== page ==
Switzerland is once again the country with the greatest ability to develop both homegrown talent and to attract talent from abroad, according to the IMD World Talent Ranking 2020, published by the International Institute for Management Development (IMD) in Lausanne.
The alpine nation has come in first place for the fifth consecutive year in the annual ranking. And this year again, the gap between Switzerland and the other countries is noticeable. While the IMD analysts gave Switzerland a full 100 points, second-placed Denmark received 91.781 points followed by Luxembourg with 89.192 points.
Switzerland is a top performer both in terms of total investment in the education system and talent development, as well as in the quality of talent itself. It has the best apprenticeship training in the world and is the global number two in terms of public expenditure per student. The international experience of its senior managers is top-notch, and the education of its students and managers meets the needs of companies like no other country in the world.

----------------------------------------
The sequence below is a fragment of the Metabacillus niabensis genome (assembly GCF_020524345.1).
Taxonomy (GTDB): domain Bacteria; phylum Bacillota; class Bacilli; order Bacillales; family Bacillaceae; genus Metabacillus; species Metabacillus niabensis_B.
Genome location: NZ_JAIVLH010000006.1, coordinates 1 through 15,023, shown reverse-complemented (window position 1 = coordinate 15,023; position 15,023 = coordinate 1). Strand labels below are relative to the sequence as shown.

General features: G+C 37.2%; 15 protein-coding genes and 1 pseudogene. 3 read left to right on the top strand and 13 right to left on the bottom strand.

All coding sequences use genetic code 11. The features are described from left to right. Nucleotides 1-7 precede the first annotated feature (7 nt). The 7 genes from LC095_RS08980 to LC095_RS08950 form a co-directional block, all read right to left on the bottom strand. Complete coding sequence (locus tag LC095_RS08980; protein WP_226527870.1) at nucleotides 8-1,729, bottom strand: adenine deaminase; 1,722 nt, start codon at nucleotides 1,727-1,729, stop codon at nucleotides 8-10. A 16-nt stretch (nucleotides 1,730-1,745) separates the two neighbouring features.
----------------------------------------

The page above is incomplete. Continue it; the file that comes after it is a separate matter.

Switzerland is also highly appealing to international talent, and highly skilled professionals are attracted to it like to no other country. Switzerland is also number one in the world when it comes to the remuneration of highly qualified specialists and managers, though the cost of living is high.
According to the report’s authors, Switzerland is likely to remain a magnet for talent in the future given that the international trend is to move away from a purely academic education towards a holistic concept of education that develops talent for the entire economy. This includes outstanding vocational training as well as strong worker motivation, the latter of which is particularly important in the current COVID-19 crisis, when more and more employees are working from home.
The IMD World Competitiveness Center produced the report in collaboration with 56 partner institutes by surveying thousands of managers worldwide to evaluate the 63 countries represented in the ranking. Two non-European countries made it to the top ten, with Canada coming in ninth place and Singapore in tenth. Canada is also the highest ranked country with more than 20 million inhabitants, followed by Germany.